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Bosses face legal action unless they support women going through the menopause at work, warns Furley Page

By Chris Price

Bosses in the county need to wake up to the impact of the menopause at work or face legal action, a leading lawyer on the condition has warned.

In an article for Kent Business, Amanda Okill, a senior associate at Canterbury law firm Furley Page, said business owners need to make sure women going through the experience feel comfortable in the workplace.

She called for better education for employers following a government report released in July which highlighted a lack of evidence on issues relating to the menopause at work.

Bosses have been warned they are leaving themselves open to legal action if they do not put policies in place to support women going through the menopause
Bosses have been warned they are leaving themselves open to legal action if they do not put policies in place to support women going through the menopause

However, she acknowledged women must face up to the embarrassment of talking about the transition, saying too many are “handing in their notice without much of a fuss” rather than talking to their boss.

Speaking on business show Chris & Co. on KMTV, she said: “Really we want to see a culture created in workplaces where it’s not an embarrassing topic and that’s easier said than done.

“It’s the embarrassment around it that I think stops employers talking and stops employees feeling confident to come forward.”

A report produced by the Government Equalities Office said the menopause is not well understood by employers and called for “greater organisational attention” on the transition.

Furley Page senior associate Amanda Okill
Furley Page senior associate Amanda Okill

The study, named Menopause Transition: Effects on Women’s Economic Participation, concludes that: “Unlike pregnancy or maternity, the menopause is not well understood or provided for in workplace cultures, policies and training.”

Kathryn Colas founded her business Simply Hormones after going through the transition. She ran a training course for Kent Police last year.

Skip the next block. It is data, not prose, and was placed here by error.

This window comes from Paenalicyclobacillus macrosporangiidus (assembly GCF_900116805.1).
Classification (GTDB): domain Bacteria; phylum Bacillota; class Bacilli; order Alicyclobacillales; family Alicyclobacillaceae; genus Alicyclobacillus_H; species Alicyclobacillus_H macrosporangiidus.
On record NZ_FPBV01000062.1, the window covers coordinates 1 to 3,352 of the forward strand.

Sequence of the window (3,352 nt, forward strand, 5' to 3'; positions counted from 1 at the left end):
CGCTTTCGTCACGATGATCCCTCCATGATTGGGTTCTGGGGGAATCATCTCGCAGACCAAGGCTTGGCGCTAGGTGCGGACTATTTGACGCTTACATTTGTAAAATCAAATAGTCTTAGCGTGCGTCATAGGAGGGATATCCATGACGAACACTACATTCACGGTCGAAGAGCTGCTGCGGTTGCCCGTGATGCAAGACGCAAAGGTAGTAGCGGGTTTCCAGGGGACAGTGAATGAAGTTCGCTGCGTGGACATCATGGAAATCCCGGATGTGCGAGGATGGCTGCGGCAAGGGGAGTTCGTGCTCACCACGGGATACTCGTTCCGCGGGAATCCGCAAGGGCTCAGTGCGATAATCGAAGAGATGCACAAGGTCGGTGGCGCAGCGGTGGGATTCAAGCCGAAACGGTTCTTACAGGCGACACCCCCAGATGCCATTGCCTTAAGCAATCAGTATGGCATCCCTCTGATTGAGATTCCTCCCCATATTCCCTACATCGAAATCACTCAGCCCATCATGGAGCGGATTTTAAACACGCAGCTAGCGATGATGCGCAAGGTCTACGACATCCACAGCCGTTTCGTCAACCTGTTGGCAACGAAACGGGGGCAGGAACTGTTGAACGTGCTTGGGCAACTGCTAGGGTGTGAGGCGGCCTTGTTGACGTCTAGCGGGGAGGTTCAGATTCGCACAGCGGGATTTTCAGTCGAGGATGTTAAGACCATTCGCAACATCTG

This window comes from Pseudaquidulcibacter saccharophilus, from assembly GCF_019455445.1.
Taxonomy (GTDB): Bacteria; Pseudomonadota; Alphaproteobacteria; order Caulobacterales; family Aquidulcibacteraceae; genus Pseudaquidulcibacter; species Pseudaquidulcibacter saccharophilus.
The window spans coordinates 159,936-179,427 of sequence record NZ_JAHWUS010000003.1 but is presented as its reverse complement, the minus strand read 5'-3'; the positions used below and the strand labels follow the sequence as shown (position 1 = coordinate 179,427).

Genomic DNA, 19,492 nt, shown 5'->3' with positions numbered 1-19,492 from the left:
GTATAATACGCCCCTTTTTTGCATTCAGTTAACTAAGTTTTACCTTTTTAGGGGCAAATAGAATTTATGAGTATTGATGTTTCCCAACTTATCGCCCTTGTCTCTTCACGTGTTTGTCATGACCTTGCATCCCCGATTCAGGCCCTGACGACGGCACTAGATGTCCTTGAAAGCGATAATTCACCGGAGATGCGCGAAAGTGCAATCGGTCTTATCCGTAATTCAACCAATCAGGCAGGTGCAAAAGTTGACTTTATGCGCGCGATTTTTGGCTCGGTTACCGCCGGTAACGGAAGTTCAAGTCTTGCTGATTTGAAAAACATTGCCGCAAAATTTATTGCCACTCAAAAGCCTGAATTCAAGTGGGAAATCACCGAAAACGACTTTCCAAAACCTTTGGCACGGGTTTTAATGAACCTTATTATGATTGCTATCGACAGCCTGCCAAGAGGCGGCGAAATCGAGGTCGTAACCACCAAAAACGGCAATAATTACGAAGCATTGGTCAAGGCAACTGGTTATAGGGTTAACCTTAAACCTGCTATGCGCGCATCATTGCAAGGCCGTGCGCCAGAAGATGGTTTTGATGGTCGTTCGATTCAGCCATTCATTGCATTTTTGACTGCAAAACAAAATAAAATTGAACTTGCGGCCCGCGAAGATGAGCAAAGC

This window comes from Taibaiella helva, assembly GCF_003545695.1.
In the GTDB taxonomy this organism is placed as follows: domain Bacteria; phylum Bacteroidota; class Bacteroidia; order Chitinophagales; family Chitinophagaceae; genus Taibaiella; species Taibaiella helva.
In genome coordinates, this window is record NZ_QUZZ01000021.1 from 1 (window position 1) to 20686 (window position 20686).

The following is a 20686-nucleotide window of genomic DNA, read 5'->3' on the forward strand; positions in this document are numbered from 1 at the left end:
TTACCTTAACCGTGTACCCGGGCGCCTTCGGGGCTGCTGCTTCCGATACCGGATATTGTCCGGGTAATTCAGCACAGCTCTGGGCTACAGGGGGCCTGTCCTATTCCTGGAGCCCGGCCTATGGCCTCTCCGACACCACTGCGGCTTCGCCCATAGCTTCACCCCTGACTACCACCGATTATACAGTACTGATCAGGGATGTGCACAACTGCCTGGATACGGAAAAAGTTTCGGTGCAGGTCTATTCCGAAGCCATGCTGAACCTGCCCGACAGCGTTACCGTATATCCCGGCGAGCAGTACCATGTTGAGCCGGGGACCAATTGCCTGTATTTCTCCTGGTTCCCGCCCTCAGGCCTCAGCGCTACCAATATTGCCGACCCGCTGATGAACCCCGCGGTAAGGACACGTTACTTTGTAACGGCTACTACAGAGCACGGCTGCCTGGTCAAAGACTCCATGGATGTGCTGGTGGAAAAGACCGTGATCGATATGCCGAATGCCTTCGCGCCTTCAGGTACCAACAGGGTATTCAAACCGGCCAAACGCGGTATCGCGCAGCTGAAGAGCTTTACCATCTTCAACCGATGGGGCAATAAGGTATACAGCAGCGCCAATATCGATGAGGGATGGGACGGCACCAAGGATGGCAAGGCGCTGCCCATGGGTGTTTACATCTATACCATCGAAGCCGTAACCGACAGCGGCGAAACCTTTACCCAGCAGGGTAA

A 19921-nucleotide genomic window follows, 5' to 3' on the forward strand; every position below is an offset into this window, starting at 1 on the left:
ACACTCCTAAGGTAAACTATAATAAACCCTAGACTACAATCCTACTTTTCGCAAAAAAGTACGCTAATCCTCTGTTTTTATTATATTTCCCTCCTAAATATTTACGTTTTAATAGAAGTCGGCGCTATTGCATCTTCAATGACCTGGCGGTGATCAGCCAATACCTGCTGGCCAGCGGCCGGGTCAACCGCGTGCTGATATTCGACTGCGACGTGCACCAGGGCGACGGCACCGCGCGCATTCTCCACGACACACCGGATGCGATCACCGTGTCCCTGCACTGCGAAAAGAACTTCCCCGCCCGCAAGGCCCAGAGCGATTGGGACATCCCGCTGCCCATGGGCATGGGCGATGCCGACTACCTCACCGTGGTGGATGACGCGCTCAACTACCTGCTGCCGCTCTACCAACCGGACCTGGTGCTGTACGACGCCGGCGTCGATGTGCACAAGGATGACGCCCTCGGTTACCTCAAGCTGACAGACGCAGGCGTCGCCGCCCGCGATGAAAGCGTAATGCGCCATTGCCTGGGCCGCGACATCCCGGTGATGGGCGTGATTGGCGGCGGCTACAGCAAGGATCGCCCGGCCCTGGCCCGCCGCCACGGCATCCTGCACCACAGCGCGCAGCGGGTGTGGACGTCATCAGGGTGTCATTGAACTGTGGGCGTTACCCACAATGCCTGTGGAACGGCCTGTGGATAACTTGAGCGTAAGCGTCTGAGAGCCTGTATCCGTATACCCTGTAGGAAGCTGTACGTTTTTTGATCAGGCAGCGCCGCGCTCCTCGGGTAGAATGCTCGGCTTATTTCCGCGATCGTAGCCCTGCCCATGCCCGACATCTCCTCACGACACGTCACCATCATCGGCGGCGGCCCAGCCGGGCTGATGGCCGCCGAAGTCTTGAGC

She said: “I resigned from my own job and I knew there was nothing about menopause when I went through that period of my life. I subsequently discovered nobody was doing anything about it either.

“I thought this was a shame because we are faced with an ageing workforce, women are working longer than ever before and they are going through this crazy thing called menopause not understanding it and not recognising it – and neither are their employers.

“If an employer takes the trouble to look at the menopause, they will benefit financially, the workforce will benefit emotionally and financially, and everybody wins.”

Tunbridge Wells life coach Ania Jeffries said tackling the issue of the menopause at work is about education.

Panelist discussed the issue of menopause at work in the second part of this episode

She said: “There is a huge stigma attached to the menopause and the reality is that women in their 40s and 50s don’t feel middle aged these days.

“By 2020, 40% of the workforce will be over the age of 50, so there are going to be more and more women returning to work and setting up businesses. Unless corporations start these conversations, it will make it very difficult for them.”

Ms Okill recommends employers take measures like providing cold drinking water, quiet rest areas and temperature control facilities to support women going through the transition.

Bosses rebuffed any suggestion that the way women are treated may depend on whether their boss is male or female.

"How do you raise it? It’s such a difficult subject and most of us have absolutely no knowledge of what it’s like. It’s a question of empathy..." - Paul Andrews, JIK Software

Paul Andrews, chief executive of JIK Software in Maidstone, said: “It’s not about gender. It’s about empathy.

“It’s a very complex subject. Most employers worry what do they say to someone? You can’t just say ‘are you menopausal?’ How do you raise it? It’s such a difficult subject and most of us have absolutely no knowledge of what it’s like. It’s a question of empathy.”

Ms Okill said: “It’s a very difficult thing to broach with an employee because it’s a sensitive topic and it causes a lot of embarrassment. It’s not something I would recommend you ask outright.

“But you could always ask someone how they are getting on and are they experiencing any difficulties at work or is anything holding them back? Give them an opportunity to share their views first.”

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